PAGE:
LuaFunctions

Syntax

  • funcname = function(paramA, paramB, ...) body; return exprlist end -- a simple function
  • function funcname(paramA, paramB, ...) body; return exprlist end -- shorthand for above
  • local funcname = function(paramA, paramB, ...) body; return exprlist end -- a lambda
  • local funcname; funcname = function(paramA, paramB, ...) body; return exprlist end -- lambda that can do recursive calls
  • local function funcname(paramA, paramB, ...) body; return exprlist end -- shorthand for above
  • funcname(paramA, paramB, ...) -- call a function
  • local var = var or "Default" -- a default parameter
  • return nil, "error messages" -- standard way to abort with an error

Remarks

Functions are usually set with function a(b,c) ... end and rarely with setting a variable to an anonymous function (a = function(a,b) ... end). The opposite is true when passing functions as parameters, anonymous functions are mostly used, and normal functions aren't used as often.

Defining a function

function add(a, b)
    return a + b
end
-- creates a function called add, which returns the sum of it's two arguments

Let's look at the syntax. First, we see a function keyword. Well, that's pretty descriptive. Next we see the add identifier; the name. We then see the arguments (a, b) these can be anything, and they are local. Only inside the function body can we access them. Let's skip to the end, we see... well, the end! And all that's in between is the function body; the code that's ran when it is called. The return keyword is what makes the function actually give some useful output. Without it, the function returns nothing, which is equivalent to returning nil. This can of course be useful for things that interact with IO, for example:

function printHello(name)
    print("Hello, " .. name .. "!");
end 

In that function, we did not use the return statement.

Functions can also return values conditionally, meaning that a function has the choice of returning nothing (nil) or a value. This is demonstrated in the following example.

function add(a, b)
    if (a + b <= 100) then
        return a + b -- Returns a value
    else
        print("This function doesn't return values over 100!") -- Returns nil
    end
end

It is also possible for a function to return multiple values seperated by commas, as shown:

function doOperations(a, b)
    return a+b, a-b, a*b
end

added, subbed, multiplied = doOperations(4,2)

Functions can also be declared local

do
    local function add(a, b) return a+b end
    print(add(1,2)) --> prints 3
end
print(add(2, 2)) --> exits with error, because 'add' is not defined here

They can be saved in tables too:

tab = {function(a,b) return a+b end}
(tab[1])(1, 2) --> returns 3

Calling a function.

Functions are only useful if we can call them. To call a function the following syntax is used:

print("Hello, World!")

We're calling the print function. Using the argument "Hello, World". As is obvious, this will print Hello, World to the output stream. The returned value is accessible, just like any other variable would be.

local added = add(10, 50) -- 60

Variables are also accepted in a function's parameters.

local a = 10
local b = 60

local c = add(a, b)

print(c)

Functions expecting a table or a string can be called with a neat syntactic sugar: parentheses surrounding the call can be omitted.

print"Hello, world!"
for k, v in pairs{"Hello, world!"} do print(k, v) end

Anonymous functions

Creating anonymous functions

Anonymous functions are just like regular Lua functions, except they do not have a name.

doThrice(function()
    print("Hello!")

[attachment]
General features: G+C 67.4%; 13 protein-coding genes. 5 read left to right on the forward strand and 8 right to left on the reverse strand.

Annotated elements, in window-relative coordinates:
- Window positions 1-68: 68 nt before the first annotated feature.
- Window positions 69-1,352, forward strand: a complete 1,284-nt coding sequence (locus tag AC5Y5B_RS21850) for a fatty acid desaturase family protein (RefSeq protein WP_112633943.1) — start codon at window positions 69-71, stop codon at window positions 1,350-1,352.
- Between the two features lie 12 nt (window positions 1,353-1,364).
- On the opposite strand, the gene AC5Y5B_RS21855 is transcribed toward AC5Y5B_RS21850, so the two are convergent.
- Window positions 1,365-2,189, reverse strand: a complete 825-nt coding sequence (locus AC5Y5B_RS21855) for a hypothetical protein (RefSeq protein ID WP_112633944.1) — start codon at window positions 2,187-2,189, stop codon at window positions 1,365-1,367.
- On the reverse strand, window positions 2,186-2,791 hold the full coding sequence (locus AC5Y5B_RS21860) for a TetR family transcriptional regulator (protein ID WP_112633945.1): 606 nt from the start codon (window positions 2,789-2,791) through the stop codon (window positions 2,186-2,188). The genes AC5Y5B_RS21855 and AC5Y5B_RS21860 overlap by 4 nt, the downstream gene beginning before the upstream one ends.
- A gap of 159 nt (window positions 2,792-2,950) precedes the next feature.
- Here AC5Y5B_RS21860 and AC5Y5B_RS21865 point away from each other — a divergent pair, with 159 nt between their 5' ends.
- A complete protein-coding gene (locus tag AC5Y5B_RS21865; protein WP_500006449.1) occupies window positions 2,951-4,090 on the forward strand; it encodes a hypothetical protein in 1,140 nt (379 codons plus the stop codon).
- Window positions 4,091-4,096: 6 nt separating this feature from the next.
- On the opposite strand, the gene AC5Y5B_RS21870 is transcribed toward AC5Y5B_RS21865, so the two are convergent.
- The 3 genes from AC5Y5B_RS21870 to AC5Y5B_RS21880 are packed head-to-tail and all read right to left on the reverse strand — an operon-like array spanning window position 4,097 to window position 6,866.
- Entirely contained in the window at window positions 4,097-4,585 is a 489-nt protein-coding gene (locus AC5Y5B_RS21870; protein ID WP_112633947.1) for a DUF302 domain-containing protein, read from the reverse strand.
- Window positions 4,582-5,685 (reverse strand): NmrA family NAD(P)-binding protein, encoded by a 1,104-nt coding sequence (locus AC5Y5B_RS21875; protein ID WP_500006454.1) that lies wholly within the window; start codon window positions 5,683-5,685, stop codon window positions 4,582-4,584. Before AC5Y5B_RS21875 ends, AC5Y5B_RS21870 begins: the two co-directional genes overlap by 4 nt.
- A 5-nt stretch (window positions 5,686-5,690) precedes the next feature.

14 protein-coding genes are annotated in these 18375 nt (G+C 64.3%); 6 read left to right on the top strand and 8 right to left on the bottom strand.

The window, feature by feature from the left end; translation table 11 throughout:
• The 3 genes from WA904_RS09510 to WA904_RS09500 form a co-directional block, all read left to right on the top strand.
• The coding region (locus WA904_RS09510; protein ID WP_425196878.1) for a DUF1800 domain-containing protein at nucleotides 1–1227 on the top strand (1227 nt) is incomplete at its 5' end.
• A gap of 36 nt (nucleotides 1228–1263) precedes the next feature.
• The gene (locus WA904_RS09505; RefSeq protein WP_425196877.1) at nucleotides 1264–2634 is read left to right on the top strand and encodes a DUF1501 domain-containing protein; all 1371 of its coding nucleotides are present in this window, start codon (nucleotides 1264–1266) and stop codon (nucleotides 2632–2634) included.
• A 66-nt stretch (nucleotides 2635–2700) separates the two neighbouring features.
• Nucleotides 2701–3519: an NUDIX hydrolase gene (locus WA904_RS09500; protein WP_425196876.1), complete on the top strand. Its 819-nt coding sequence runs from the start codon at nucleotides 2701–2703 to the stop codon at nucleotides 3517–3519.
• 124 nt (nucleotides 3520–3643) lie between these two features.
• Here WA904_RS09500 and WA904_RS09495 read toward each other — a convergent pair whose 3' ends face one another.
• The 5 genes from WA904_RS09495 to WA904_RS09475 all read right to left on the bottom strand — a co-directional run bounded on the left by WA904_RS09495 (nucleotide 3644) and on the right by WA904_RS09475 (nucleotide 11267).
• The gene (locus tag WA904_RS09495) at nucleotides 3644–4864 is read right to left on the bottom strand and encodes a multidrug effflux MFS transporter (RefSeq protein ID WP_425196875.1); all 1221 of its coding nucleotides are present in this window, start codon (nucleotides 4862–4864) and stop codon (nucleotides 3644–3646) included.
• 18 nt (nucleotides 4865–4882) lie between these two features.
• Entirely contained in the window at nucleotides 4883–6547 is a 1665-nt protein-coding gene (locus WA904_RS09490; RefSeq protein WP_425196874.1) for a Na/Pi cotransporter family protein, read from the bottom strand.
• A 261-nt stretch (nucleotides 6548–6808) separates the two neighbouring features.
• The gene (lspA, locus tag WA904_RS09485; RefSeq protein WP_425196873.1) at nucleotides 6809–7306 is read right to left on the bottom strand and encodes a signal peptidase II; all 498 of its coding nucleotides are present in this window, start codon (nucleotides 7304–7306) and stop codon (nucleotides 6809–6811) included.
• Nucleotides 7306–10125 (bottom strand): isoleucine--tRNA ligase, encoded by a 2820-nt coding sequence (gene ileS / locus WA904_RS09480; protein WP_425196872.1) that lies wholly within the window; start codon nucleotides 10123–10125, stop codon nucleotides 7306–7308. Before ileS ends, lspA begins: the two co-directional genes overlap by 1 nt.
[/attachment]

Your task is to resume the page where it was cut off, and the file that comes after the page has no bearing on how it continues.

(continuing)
end)

As you can see, the function is not assigned to any name like print or add. To create an anonymous function, all you have to do is omit the name. These functions can also take arguments.

Understanding the syntactic sugar

It is important to understand that the following code

function double(x)
    return x * 2
end

is actually just a shorthand for

double = function(x)
    return x * 2
end

However, the above function is not anonymous as the function is directly assigned to a variable!

Functions are first class values

This means that a function is a value with the same rights as conventional values like numbers and strings. Functions can be stored in variables, in tables, can be passed as arguments, and can be returned by other functions.

To demonstrate this, we'll also create a "half" function:

half = function(x)
    return x / 2
end

So, now we have two variables, half and double, both containing a function as a value. What if we wanted to create a function that would feed the number 4 into two given functions, and compute the sum of both results?

We'll want to call this function like sumOfTwoFunctions(double, half, 4). This will feed the double function, the half function, and the integer 4 into our own function.

function sumOfTwoFunctions(firstFunction, secondFunction, input)
    return firstFunction(input) + secondFunction(input)
end

The above sumOfTwoFunctions function shows how functions can be passed around within arguments, and accessed by another name.

Default parameters

function sayHello(name)
    print("Hello, " .. name .. "!")
end

That function is a simple function, and it works well. But what would happen if we just called sayHello()?

stdin:2: attempt to concatenate local 'name' (a nil value)
stack traceback:
    stdin:2: in function 'sayHello'
    stdin:1: in main chunk
    [C]: in ?

That's not exactly great. There are two ways of fixing this:

  1. You immediately return from the function:

    function sayHello(name)
      if not (type(name) == "string") then
        return nil, "argument #1: expected string, got " .. type(name)
      end -- Bail out if there's no name.
      -- in lua it is a convention to return nil followed by an error message on error
    
      print("Hello, " .. name .. "!") -- Normal behavior if name exists.
    end
    
  2. You set a default parameter.

    To do this, simply use this simple expression

function sayHello(name)
    name = name or "Jack" -- Jack is the default, 
                          -- but if the parameter name is given, 
                          -- name will be used instead
    print("Hello, " .. name .. "!")
end

The idiom name = name or "Jack" works because or in Lua short circuits. If the item on the left side of an or is anything other than nil or false, then the right side is never evaluated. On the other hand, if sayHello is called with no parameter, then name will be nil, and so the string "Jack" will be assigned to name. (Note that this idiom, therefore, will not work if the boolean false is a reasonable value for the parameter in question.)